There was a sentence that loved to shield Eric after his mother’s passing. Nothing bothered him quite like nosy relatives trying to pity him. Sandra understood Eric more than his own father could. He swallowed bravery.

“I don’t know if it’s too soon, but… can I kiss you?”


The government agent walked a woman in a trench coat into a van disguised as a watch kiosk.



Dad? Angry? Maybe he’s brightening up again. In the fists of his heart, Eric knew it couldn’t be.

“Derrick, what–“


Eric was afraid he accidentally bleached one of his father’s shirts.

“What is this about, Derrick?”

“I was looking through my laundry bag in the basement. Why did one of my shirts go from black to gray-black?”

Relief filled Eric for some reason. “I’m so sorry, Derrick. I’ll be cautious in the future.”

“Fine. Just open the laundry room and get my bag of clothes, please.”



Eric’s red hand finally loosened its crazed position. Clench… clench… he prayed for a key to manifest.

“There’s no key in your palm. Eric, why is there no key in your palm? Are you happy or something?”



His father scared him, but not as much as his father seemed to be called by a patriarchal title.

“All, ALL I needed was you to be sad enough, just in case I get locked in. But you go gallivanting about with that hippie chick, and now you’re too happy to be of any use!” Derrick clenched his fist, his nails digging into his flesh.

“Da– DERRICK! Your hand!”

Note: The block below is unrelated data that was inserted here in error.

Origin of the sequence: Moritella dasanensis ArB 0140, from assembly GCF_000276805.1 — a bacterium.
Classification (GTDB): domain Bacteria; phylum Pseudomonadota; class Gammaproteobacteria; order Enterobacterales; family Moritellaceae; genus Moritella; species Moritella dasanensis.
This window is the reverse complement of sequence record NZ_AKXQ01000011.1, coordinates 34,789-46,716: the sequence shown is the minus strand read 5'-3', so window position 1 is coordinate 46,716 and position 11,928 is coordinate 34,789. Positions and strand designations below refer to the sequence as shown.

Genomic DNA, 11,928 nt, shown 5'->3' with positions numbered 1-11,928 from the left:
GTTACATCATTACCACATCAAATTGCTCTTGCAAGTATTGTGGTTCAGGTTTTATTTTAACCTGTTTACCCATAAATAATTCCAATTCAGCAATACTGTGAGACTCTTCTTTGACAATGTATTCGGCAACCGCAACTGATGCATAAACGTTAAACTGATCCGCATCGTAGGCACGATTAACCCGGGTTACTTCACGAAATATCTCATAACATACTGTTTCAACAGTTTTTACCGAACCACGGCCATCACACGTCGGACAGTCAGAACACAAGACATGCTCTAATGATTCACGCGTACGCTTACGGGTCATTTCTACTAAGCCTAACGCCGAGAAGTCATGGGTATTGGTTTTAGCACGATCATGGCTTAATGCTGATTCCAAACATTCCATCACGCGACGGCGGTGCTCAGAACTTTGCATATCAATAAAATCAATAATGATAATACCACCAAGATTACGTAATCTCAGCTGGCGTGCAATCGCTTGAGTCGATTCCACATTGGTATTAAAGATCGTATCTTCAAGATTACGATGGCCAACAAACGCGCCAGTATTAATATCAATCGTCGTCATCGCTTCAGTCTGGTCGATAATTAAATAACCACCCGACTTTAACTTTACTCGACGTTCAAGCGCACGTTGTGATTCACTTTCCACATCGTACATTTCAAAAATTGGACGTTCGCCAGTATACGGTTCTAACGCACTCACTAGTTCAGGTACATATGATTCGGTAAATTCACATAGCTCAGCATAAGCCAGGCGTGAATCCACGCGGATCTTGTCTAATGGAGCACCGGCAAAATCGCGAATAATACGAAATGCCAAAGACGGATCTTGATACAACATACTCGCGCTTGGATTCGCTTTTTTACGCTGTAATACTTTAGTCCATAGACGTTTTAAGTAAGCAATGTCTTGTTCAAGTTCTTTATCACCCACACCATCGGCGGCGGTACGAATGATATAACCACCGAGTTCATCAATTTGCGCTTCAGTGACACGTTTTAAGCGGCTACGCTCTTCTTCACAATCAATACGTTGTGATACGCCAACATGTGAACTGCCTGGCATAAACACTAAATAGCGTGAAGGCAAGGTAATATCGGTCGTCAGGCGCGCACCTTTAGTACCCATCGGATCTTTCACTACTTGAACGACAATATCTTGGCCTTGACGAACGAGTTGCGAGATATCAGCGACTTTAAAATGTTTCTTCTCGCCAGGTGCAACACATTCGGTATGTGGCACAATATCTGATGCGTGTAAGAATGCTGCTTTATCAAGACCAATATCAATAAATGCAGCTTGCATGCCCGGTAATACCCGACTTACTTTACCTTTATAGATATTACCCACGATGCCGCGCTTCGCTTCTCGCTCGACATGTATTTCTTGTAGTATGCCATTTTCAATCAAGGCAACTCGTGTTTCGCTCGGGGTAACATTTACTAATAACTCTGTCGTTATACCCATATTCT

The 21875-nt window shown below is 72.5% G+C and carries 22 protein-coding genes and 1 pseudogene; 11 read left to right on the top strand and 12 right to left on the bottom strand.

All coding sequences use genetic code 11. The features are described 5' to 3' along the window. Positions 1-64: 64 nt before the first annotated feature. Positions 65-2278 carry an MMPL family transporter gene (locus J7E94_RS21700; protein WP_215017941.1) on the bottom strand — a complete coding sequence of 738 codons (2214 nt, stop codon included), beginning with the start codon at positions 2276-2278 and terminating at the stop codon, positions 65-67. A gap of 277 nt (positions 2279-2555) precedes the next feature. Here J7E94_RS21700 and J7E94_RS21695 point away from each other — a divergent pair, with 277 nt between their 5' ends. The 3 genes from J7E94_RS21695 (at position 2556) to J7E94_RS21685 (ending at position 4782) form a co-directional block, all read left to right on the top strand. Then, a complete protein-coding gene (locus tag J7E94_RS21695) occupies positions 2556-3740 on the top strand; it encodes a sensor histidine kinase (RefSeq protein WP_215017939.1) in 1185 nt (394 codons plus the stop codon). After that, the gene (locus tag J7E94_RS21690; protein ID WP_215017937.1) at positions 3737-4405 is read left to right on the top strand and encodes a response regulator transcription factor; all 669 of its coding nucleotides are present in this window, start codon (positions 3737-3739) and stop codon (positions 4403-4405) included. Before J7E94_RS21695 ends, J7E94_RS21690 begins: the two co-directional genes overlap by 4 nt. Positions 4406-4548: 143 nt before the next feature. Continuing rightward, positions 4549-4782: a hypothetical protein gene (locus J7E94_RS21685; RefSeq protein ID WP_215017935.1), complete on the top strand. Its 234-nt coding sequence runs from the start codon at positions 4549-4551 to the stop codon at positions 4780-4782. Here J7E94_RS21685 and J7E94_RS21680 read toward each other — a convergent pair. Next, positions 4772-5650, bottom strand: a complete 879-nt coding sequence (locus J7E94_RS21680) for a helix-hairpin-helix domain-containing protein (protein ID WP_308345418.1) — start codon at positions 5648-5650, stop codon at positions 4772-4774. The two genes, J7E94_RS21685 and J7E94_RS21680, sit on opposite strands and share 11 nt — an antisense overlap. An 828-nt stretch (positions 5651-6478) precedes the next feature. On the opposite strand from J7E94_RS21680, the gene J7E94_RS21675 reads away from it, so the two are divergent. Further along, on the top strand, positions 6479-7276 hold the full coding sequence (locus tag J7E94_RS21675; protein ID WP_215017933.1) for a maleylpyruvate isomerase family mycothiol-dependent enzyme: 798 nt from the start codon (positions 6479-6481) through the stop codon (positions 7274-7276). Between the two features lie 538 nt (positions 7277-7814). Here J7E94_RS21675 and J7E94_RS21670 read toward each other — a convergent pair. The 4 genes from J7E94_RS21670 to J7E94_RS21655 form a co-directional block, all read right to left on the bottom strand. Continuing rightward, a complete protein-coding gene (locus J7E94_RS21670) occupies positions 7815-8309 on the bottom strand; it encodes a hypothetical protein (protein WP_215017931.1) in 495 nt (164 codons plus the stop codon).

Derrick smiled, and even with his constant dour pan, it looked worse than a frown. It made Eric cry to look at.

“It makes no difference. I feel no pain, Eric. It took me a month in this hell house to get it right, but I can have any emotion, joy, misery, lust, anger, envy. I’m always sad, Eric,  even when I’m not. And I don’t need anyone to let me out of the laundry room. So I don’t need you.”

Derrick turned a key.

“What do you mean, Derrick? I know the laundry room key trick is neat, but that’s no excuse to drive yourself crazy!”

Derrick shrank into the darkness of the room.

“That dirty barefoot girl, Sandra… I met her on my first day. She might be right for you. Just live with her from now on.”

With that, Derrick lived behind the door.

Eric screamed for Derrick. Pounding his fists on the door did nothing. What happened to his father? Why didn’t the sadness Eric felt at this moment let him manifest a key?

The only thing he could now was leave.


He explained everything to Sandra. She tried not to look so happy to have someone move in, but Eric caught it.

“Stay as long as you want. Though please wipe your shoes before coming in. Once you get grass in the mud, you can’t get it out.”


Part One

Part Two

Part Three

Part Four